Nov 122011

What is it with my obsession with watching footage of The Kinks sink to new lows in self-parody and loss of dignity? Most of the time, I’d much rather watch stuff like this than something from the band’s halcyon era. What does this say about me? (I should note for those who are new-ish to RTH that The Kinks are one of my favorite bands and part of my Holy Trinity of Rock. This isn’t a case of schadenfreude.)

And does this footage merely show the band trying to stay current during a low point for mainstream rock, in general, or is there something else going on here?

Also, help me guitar nerds: What is the weird Strat-like Gibson (I think) Ray plays in this clip?

Finally, here’s a happier clip, giving a little glimpse of the band’s interpersonal communications as well as their innate musical talent. Sorry about the Ovation acoustics.


  12 Responses to “The Decline and Fall of a British Empire”

  1. tonyola

    I think the Kinks were terrific from 1966 to around 1972 with several classic albums and some fine non-album singles, too. Ray Davies seemed committed to making fine and thoughtful music even in the face of being nearly invisible in the US. Then Ray got really ambitious and put out a few failed rock operas (Preservation, Soap Opera, and Schoolboys in Disgrace) to the scorn of reviewers and indifference of former fans. When the Kinks enjoyed a minor renaissance in the late ’70s after going back to simpler songs, I think Ray discovered something important – he didn’t have to really try anymore. He could put out any old commercial crap and people would lap it up. That’s what he’s been doing for the past 30 years. He has shown a bit of talent on occasion – his part in the movie Absolute Beginners as a harried landlord was amusing and the “Come Dancing” video was fun – but he’s mostly been pandering.

  2. BigSteve

    Ray’s weird strat-like Gibson is a Gibson Victory:

    I’d never seen him play one before. I’m familiar with it because Congolese guitar god Franco favored this instrument:

  3. Awesome, thank you! This guitar pops up in assorted Kinks clips from the ’80s, along with the Les Paul and Melody Maker (i think) he usually played.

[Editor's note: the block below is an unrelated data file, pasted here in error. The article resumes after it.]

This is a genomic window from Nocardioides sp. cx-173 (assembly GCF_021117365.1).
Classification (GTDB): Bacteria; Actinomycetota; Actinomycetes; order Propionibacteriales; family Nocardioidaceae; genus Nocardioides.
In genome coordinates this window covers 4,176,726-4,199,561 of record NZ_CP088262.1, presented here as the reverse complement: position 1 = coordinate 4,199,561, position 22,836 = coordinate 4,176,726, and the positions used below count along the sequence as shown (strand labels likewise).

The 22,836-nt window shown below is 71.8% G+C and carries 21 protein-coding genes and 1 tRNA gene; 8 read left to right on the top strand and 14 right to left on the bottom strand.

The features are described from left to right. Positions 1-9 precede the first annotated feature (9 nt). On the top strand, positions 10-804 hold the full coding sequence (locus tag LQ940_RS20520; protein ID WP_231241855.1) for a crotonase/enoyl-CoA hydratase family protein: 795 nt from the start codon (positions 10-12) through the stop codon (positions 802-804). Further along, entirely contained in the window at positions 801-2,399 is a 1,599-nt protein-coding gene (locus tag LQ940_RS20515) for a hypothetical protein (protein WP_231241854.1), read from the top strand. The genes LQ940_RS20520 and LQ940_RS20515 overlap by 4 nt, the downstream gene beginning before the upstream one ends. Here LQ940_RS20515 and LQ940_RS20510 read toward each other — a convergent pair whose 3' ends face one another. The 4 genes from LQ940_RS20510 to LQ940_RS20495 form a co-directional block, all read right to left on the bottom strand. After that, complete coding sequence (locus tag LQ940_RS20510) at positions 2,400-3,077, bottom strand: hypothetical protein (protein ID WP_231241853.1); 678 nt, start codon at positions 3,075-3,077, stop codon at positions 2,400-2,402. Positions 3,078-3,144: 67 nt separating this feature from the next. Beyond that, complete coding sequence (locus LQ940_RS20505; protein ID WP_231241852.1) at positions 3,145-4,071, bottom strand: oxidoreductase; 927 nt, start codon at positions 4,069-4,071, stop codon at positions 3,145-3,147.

4. hrrundivbakshi

    Do that UK Jive, Oats!

  5. cliff sovinsanity

    I think what should be pointed out before we dig deeper is that despite some troubling albums during the 70’s and 80’s, The Kinks are still highly regarded in the rock universe. Ray Davies’ ambitions and ego projects have not tarnished their reputation or cool factor.
    I saw them in ’87 during the Think Visual tour and though this was clearly not a memorable period in the band, never once did I feel the band was embarrassing. What I’ve always appreciated about Davies is that he really believes that what he’s doing at that moment is really important. So, they rarely come across as false. That doesn’t mean he hasn’t layed a dozen eggs over the years. Feel no shame Oats.

  6. Happiness Stan

    Quite agree Tony, although I do like Preservation.

  7. I actually found Dave Davies solo albums in the early 80s more interesting than anything Ray did.

  8. I’ve never seen the Kinks live because almost any live-in-concert clips I’ve seen of them (or heard on radio broadcasts) fell into self-parody and a kind of cynical jerk on the audience. I always got the sense that Ray didn’t really feel comfortable playing live or didn’t like the fact that more than half the audience may not have “gotten where he was really coming from,” so he’d jerk their chains with all that sing-along nonsense. The little hotel room performance Oats posted is so much better as was that live-in-studio (to no audience, if memory serves) performance of stuff from the Village Green period that I found about a year ago. I wonder if they weren’t really made for playing in front of people. Maybe they should have filmed a live-in-studio performance or made a semi-theatrical movie, like Neil Young has attempted, and let that be their “live” record of each release or era.

  9. diskojoe

    Mr. Mod, did you pick up that To the Bone CD (UK 1disc; US 2discs)? I believe that those performances were actually taped @ Konk Studio before an audience, but has never been officially released.

    I saw the Kinks live about 6 times between 1981-95 & although I was generally entertained, I always felt that something was lacking. My favorite concerts were the ones where they played a small theater (the Orpheum in Boston in 1988 & the last time I saw them in 1995 @ the North Shore Music Theater the next town over from me). Another thing that annoyed me was the quality of the opening acts, of which Tonio K was probably the best.

  10. Yeah, the acoustic recordings on To the Bone really play to what remained of the band’s strengths at that point. It’s a very poignant recording in spots. They kinda botched it on the two-CD version, adding too many trainwrecky concert recordings and getting rid of the sublime version of “Waterloo Sunset” from the one-CD version. I keep meaning to create my own version of the album with the best recordings from the two version.

    I’ve posted this before, but this is the only filmed footage from the sessions that’s leaked onto YouTube.

  11. hrrundivbakshi

    Mockcarr, take note of John Dalton’s Mustang bass!

  12. Pince nez: That’s Jim Rodford. And he’s playing a headless bass in the top clip. Sigh.

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